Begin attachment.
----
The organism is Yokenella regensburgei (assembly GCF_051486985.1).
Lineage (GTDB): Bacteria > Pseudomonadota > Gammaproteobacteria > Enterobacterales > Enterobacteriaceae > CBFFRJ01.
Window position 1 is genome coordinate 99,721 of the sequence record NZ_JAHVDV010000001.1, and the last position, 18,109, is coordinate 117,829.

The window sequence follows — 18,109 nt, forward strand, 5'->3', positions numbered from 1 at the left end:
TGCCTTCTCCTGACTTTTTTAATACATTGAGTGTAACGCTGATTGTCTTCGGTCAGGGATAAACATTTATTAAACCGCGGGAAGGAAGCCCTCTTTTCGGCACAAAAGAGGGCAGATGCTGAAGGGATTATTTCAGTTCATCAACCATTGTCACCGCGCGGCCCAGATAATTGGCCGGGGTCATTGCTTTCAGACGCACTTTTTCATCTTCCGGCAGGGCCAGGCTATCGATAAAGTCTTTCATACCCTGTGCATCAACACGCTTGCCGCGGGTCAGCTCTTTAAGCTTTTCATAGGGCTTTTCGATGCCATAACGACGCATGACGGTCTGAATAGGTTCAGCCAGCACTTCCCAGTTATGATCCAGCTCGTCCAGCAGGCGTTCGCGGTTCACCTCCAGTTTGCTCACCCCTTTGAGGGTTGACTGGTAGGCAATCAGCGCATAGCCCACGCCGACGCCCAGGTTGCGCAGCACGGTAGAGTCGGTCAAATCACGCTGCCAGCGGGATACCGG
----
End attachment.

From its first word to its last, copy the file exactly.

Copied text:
The organism is Yokenella regensburgei (assembly GCF_051486985.1).
Lineage (GTDB): Bacteria > Pseudomonadota > Gammaproteobacteria > Enterobacterales > Enterobacteriaceae > CBFFRJ01.
Window position 1 is genome coordinate 99,721 of the sequence record NZ_JAHVDV010000001.1, and the last position, 18,109, is coordinate 117,829.

The window sequence follows — 18,109 nt, forward strand, 5'->3', positions numbered from 1 at the left end:
TGCCTTCTCCTGACTTTTTTAATACATTGAGTGTAACGCTGATTGTCTTCGGTCAGGGATAAACATTTATTAAACCGCGGGAAGGAAGCCCTCTTTTCGGCACAAAAGAGGGCAGATGCTGAAGGGATTATTTCAGTTCATCAACCATTGTCACCGCGCGGCCCAGATAATTGGCCGGGGTCATTGCTTTCAGACGCACTTTTTCATCTTCCGGCAGGGCCAGGCTATCGATAAAGTCTTTCATACCCTGTGCATCAACACGCTTGCCGCGGGTCAGCTCTTTAAGCTTTTCATAGGGCTTTTCGATGCCATAACGACGCATGACGGTCTGAATAGGTTCAGCCAGCACTTCCCAGTTATGATCCAGCTCGTCCAGCAGGCGTTCGCGGTTCACCTCCAGTTTGCTCACCCCTTTGAGGGTTGACTGGTAGGCAATCAGCGCATAGCCCACGCCGACGCCCAGGTTGCGCAGCACGGTAGAGTCGGTCAAATCACGCTGCCAGCGGGATACCGG